The Johns Hopkins Gazette: December 18, 2000
December 18, 2000
VOL. 30, NO. 15



Johns Hopkins Gazette Online Edition

Homewood switch to five-digit dialing pushed back a month

The implementation date for the five-digit dialing process for the Homewood communications system is now scheduled for Jan. 26, 2001. The changeover was initially targeted for year-end.

Telecommunication Services officials said the date was pushed back because more planning was needed to coordinate the multifaceted changeover.

Hopkins teams play in Coaches vs. Cancer basketball duo

The university will host a Coaches vs. Cancer basketball doubleheader at 6 and 8 p.m on Friday, Jan. 5, in the White Athletic Center, Homewood campus. The regularly scheduled games square off the men's and women's varsity basketball teams of Johns Hopkins and New York University. Proceeds from the event go to the American Cancer Society.

Coaches vs. Cancer, founded in 1993 by the National Association of Basketball Coaches and the American Cancer Society, is a national program intended to promote healthy lifestyles for young people and to raise money for cancer research, education and patient services. Entering the 1999-2000 basketball season, the event had raised $10.6 million. Tickets for the doubleheader are $2 for adults and $1 for students.

Homewood Security alert

Security and the Baltimore Police are looking for a man believed to be responsible for a series of recent thefts of university equipment. The suspect is described as a white male, 25 to 30, 6 feet, 195 to 200 pounds, stocky build, brown hair and brown moustache.

He was seen at 11:26 a.m. on Dec. 8 leaving Latrobe Hall, carrying a computer CPU in a black trash bag, by a Homewood employee, who alerted Security. The suspect was last spotted running south in the 3100 block of Hargrove Alley. He was wearing a black sweatshirt and blue jeans and carrying a small dark bag with red trim.

Anyone observing this individual should immediately contact JHU Security at 410-516-7777. Those with information regarding the Dec. 8 incident should call Security at 410-516-4600 or the Northern District Police at 410-396-2455.

Conference on American and English empires draws 125

As Paul Kramer was doing research on the U.S. relationship with the Philippines, he thought it interesting the number of times he found evidence that Americans were looking to Britain for advice on how to colonize. John Plotz has been looking closely at the issue of portability, or how Britain managed to transport and plant its culture around the world through its empire.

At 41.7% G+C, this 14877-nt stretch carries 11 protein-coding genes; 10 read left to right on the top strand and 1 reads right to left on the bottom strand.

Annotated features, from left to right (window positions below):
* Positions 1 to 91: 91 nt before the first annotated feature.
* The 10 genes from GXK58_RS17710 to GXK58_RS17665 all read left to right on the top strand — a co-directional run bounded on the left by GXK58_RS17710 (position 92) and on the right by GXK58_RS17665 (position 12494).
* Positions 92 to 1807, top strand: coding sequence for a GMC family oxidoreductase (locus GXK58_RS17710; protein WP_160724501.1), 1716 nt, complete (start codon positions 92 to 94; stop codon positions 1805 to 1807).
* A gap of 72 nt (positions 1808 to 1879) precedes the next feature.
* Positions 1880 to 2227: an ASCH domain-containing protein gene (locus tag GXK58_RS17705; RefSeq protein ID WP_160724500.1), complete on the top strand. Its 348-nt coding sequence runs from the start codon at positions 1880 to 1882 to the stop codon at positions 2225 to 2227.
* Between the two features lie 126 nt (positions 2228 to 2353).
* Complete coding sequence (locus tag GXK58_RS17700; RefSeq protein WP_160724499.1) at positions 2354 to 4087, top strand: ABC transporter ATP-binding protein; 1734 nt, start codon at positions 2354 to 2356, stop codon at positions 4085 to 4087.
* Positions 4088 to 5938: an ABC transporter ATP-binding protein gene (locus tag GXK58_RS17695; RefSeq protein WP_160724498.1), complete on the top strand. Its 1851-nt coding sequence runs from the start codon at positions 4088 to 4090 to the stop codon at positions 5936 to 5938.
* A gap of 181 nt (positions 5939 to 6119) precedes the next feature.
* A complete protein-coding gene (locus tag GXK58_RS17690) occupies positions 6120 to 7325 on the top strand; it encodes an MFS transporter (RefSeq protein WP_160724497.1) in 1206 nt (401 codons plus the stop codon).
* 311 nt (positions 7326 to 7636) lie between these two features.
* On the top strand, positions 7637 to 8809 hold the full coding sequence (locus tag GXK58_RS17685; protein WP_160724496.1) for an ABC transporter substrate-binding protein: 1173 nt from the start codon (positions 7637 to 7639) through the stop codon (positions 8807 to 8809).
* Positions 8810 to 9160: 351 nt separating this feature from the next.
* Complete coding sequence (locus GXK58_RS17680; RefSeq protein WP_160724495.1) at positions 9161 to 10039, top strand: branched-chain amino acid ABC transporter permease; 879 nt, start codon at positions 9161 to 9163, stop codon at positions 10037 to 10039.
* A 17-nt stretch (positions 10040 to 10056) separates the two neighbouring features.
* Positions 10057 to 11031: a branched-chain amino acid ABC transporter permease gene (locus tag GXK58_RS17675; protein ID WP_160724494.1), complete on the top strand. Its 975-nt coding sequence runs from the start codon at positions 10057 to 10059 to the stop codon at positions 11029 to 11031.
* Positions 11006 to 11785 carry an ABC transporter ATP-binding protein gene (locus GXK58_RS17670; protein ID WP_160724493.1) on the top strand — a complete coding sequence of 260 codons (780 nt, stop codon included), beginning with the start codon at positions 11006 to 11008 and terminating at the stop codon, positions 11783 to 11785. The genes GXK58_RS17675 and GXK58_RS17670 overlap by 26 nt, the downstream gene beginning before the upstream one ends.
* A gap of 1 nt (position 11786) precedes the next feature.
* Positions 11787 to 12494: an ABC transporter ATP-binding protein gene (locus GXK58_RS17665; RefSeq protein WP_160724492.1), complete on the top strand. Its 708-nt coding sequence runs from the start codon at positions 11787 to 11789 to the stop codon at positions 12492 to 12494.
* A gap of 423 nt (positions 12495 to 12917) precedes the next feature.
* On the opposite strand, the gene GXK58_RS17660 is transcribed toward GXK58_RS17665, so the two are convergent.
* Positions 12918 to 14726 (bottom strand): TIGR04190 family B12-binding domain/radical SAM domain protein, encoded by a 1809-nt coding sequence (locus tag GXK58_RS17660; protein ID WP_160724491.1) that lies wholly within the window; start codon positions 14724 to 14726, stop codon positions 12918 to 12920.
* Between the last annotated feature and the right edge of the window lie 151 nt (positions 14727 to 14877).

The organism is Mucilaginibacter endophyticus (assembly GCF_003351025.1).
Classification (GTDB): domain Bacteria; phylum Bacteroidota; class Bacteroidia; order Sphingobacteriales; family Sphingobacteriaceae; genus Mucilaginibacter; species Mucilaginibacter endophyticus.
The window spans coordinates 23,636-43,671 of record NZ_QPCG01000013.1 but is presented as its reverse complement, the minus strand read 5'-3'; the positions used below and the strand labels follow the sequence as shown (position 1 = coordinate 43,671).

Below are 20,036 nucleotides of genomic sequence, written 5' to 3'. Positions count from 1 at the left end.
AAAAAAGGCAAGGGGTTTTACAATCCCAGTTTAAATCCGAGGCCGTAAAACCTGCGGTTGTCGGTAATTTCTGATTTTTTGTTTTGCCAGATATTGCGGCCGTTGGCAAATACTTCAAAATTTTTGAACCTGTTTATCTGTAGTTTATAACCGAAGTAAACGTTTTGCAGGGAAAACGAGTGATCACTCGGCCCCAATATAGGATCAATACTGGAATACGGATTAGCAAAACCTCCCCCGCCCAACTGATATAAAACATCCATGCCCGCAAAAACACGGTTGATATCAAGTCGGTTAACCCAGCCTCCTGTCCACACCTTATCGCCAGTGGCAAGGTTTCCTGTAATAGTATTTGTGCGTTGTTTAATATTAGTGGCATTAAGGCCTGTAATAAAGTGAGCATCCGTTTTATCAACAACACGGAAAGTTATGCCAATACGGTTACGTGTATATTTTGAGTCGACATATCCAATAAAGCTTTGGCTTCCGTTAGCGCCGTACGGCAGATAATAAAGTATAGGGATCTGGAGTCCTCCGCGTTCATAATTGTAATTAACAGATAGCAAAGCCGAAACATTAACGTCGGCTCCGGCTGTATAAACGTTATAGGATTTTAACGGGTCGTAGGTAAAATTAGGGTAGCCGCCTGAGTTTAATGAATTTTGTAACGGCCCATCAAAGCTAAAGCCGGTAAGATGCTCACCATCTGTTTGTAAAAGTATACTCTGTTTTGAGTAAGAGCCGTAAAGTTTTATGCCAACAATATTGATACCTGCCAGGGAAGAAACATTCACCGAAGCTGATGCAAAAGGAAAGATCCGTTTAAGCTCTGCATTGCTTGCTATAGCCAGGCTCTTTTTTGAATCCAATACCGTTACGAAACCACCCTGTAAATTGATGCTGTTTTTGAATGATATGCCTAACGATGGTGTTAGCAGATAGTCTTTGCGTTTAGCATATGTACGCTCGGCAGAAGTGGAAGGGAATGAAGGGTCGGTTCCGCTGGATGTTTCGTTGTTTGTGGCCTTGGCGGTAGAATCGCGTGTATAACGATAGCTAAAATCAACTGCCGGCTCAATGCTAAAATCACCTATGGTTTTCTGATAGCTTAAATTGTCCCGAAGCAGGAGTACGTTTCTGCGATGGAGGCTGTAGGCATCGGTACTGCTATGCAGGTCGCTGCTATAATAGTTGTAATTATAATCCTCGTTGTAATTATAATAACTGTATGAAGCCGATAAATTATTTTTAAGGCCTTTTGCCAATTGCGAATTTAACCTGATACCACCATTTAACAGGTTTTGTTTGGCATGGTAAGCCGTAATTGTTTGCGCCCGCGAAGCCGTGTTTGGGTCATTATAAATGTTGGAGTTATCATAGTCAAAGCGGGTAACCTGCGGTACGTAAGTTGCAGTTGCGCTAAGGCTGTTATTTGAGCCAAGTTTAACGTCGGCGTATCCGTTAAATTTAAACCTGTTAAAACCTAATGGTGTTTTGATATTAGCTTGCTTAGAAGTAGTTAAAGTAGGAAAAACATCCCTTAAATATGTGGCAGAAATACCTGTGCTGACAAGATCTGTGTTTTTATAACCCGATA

When the two assistant professors got to talking, the idea for a conference was born. Kramer, in the History Department, and Plotz, in English, put out a call for papers. They expected 50 to 100 applications and got more than 200, and "all very solid," Plotz said.

For three days last month, some 125 conference attendees and presenters met at Homewood for "Pairing Empires: Britain and America, 1857 to 1947."

"The settlement of America, just the frontier hypothesis of American settlement in the 19th century, has incredibly interesting parallels to the way in which the British spread out overseas," Plotz says, "the difference [being] between the land empire of America and the overseas empire of Britain."

The papers presented at that conference, along with an audio of an interview with Plotz, are available online at

Student on 'Millionaire'; others can play for JHU online

Jonathan Mills, a senior in The Writing Seminars, will represent Johns Hopkins on the college edition of ABC's popular game show Who Wants to Be a Millionaire, to air at 9 p.m on Thursday, Dec. 21.

Hopkins also is one of 25 schools participating in ABC's Enhanced TV Interactive College Challenge, done in conjunction with the show's college edition broadcasts, airing Dec. 19 to 21. Ten schools will compete during each telecast by engaging in an online competition. To play on Dec. 21, log on to and click on the Enhanced TV button. The game allows its participants to answer the same questions as the television contestants in real time.

Near Eastern Studies to show daily photos from dig in Egypt

The Near Eastern Studies Department will dedicate a page on its Web site to display images and relevant information on an upcoming Hopkins-coordinated archaeological endeavor in Luxor, Egypt.

The page will include daily photos of the excavation work, letters from the field, an aerial view of the site, a reference map and background on the time period--Early New Kingdom. The first images will likely appear on Jan. 4, with subsequent ones to run for the next four weeks.

The excavation work, a collaboration of Hopkins and the Brooklyn Museum of Art, is of a roughly 10-acre parcel, part of the Temple of Karnak. Betsy Bryan, chair of Near Eastern Studies, is heading up the dig and will be assisted by 11 Hopkins graduate students and one undergraduate, a Woodrow Wilson Fellow. She has been making winter field trips to Egypt since 1994.

Bryan said one of their goals is to uncover the temple's enclosure wall as it was in 1500 B.C. The area outside this enclosure also might produce some clues to ancient domestic habitation, she said.

The site address is